Coffee for the Troops

Stephen DeAngelis

May 17, 2007

The press of travel (from Kurdistan to Vienna to Beijing to New York) and business has, for the moment, delayed my putting together a more thoughtful reflection and analysis of my time in Iraq. View_from_blawkhawk_helicopter_sm_2As I noted in my previous blogs from the Edge of Globalization, the landscape in Iraq is much more varied than most people imagine. The attached picture (me looking through the window of a Blackhawk helicopter — click to enlarge) shows what most people think about when they imagine the Iraqi landscape.

Dohuk_mountains As this picture of the mountains near Dohuk (taken by Miguel Cruz and used with his permission) shows, parts of Iraq are breathtakingly beautiful. Mountains have always played an important role in the life of the Kurdish people. You recall that the Kurds fled to the mountains when Saddam Hussein turned his wrath on them following his defeat in Desert Storm. Mountains are such important geographical and symbolic figures in Kurdish life that there is a saying: Kurds have no friends but the mountains.

As beautiful as the Dohuk area is, I also noted how lovely the drive was from Erbil to Sulaimaniyah. Road_to_sulyThis part of Iraq is mountainous and green. It’s easy to understand why Kurdistan is a vacation spot. In fact, if the Kurds can maintain security and the rest of Iraq gets a handle on the insurgency, tourism could add millions of dollars to the Iraqi economy. This country has such a long and proud history and there is much to see and admire here.

Not only do I enjoy seeing new places, I enjoy meeting new people. One of the more interesting people I met during this trip was Jason Araghi, President of Green Beans Coffee. Jason_araghi_small This picture was snapped just before we climbed aboard the Blackhawk helicopters shown above (which explains the helmet and flak vest). Jason’s story is interesting itself. His company provides coffee for military bases, but that is not what he set out to do. This is how his company tells the story:

“During a business trip to the Middle East, Jason Araghi had the once-in-a-lifetime chance to bring Saudi Arabia its first gourmet coffeehouse, and opened the Art Nouveau Cafe in 1996. U.S. Army personnel at nearby Eskan Village caught word about the new coffeehouse, and soon after, invited Jason to open a cafe on the US Army base. Within months of operating at Eskan Village, the Air Force extended an invitation for a further 3 locations at the Prince Sultan Air Base, in Al-Kharj KSA. Today, GBCC Inc. serves military personnel in Afghanistan, Iraq, Kyrgyzstan, Kuwait, Qatar, Uzbekistan, and Djibouti, Africa. The company has not only grown in locations, but also in its mission to support our men and women in uniform.”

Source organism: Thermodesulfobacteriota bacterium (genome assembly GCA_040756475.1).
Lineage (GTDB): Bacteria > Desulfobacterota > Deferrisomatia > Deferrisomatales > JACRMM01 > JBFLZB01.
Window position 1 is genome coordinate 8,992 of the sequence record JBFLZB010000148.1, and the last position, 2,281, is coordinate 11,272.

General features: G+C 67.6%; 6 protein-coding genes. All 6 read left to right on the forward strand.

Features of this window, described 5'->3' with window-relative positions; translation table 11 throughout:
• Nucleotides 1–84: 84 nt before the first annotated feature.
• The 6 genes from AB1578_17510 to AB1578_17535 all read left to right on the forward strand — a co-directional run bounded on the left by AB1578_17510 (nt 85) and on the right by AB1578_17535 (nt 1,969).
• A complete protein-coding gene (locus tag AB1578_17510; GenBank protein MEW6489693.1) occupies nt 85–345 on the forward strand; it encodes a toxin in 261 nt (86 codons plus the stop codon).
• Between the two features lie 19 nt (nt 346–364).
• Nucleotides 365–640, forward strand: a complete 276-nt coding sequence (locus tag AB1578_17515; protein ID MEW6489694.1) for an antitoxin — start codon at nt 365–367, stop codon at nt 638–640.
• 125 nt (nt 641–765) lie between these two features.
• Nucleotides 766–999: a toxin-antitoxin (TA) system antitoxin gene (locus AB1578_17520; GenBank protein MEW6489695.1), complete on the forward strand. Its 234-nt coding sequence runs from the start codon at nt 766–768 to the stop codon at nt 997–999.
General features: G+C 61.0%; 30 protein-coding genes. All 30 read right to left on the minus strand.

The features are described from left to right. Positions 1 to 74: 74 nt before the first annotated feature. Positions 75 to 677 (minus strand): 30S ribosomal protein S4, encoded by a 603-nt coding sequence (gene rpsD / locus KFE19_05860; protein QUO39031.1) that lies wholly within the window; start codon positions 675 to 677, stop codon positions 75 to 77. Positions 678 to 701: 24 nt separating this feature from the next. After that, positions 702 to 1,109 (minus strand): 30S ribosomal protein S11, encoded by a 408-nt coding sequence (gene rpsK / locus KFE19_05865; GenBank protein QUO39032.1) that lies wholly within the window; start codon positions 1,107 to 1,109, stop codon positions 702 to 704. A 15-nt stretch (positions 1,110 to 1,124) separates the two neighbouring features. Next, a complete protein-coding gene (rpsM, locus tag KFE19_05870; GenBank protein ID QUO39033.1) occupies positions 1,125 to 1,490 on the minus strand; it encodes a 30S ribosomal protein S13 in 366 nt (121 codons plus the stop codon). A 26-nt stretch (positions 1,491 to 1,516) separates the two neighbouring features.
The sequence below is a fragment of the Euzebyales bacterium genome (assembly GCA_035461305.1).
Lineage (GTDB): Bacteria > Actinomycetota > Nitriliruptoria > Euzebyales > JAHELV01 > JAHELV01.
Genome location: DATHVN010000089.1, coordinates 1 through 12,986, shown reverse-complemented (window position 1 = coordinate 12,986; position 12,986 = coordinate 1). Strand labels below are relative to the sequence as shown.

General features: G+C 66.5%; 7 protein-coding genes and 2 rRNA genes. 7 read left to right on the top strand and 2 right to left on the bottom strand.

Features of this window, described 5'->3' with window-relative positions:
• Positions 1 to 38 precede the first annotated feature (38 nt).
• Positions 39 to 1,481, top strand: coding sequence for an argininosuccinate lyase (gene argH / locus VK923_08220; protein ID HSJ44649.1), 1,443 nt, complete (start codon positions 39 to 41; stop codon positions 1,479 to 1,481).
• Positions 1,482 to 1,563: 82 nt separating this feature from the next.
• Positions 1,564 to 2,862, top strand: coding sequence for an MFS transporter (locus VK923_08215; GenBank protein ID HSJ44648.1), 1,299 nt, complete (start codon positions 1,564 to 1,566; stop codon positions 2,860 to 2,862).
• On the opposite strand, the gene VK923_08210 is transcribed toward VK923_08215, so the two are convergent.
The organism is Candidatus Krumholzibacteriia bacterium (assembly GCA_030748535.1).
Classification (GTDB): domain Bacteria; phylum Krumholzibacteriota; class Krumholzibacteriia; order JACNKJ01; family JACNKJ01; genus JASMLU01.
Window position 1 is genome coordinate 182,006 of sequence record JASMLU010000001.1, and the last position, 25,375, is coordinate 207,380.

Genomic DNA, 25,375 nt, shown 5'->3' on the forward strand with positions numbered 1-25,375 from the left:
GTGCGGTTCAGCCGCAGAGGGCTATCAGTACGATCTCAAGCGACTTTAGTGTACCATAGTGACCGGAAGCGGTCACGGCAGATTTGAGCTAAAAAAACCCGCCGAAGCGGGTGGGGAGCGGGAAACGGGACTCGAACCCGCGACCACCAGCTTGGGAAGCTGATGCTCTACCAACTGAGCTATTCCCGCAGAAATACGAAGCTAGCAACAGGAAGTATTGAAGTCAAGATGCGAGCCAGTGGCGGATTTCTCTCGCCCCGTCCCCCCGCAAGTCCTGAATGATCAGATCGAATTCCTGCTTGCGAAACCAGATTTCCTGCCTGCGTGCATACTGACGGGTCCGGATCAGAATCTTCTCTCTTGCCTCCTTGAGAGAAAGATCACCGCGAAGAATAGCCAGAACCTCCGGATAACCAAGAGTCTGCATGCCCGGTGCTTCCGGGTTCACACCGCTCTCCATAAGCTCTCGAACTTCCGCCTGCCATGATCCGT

Jason, of course, is first and foremost a businessman and is out to make a profit, but his commitment to the troops goes deeper than simply providing them with a good cup of coffee. Green Beans Coffee mission statement is unique:

Every corporate mission statement reads like a litany of values too good to argue with, yet too ordinary to matter. Not ours. Our 10-year heritage of supporting those that put their lives at stake for our country is firmly rooted and non-negotiable. That heritage of caring is the foundation of our operating philosophy.

At Green Beans Coffee Worldcafè, we:

    • Believe that community is cultivated over a cup of extraordinary coffee or tea, as it has been for generations all over the world. Our stores are a place where community happens.
    • Honor the brave men and women whose courage and sacrifice for liberty can never be measured, only remembered and revered. We strive to provide a refuge of peace and tranquility in some of the world’s most dangerous places, and donate a percentage of our sales to organizations that aid troops, their families and their communities.
    • Celebrate diversity in our products, our causes and our people because variety is the spice of life.
    • Search the globe in our quest to offer the highest quality coffees and teas, seeking out organic options whenever possible.
    • Support sustainable solutions, recycling, re-inventing and reusing resources in our operating practices and store design.
    • Commit our collective brainpower, expansive optimism, outstanding good humor, zealous sense of adventure and passionate devotion to superior coffee to the good of our community and our customers.

We invite you to join us in our mission to build a sustainable world community together.

One of the reasons that Jason and I got along so well is that we are both trying to find ways to foster sustainable development and we are both optimists. There is much to be optimistic about in the Kurdish portions of Iraq.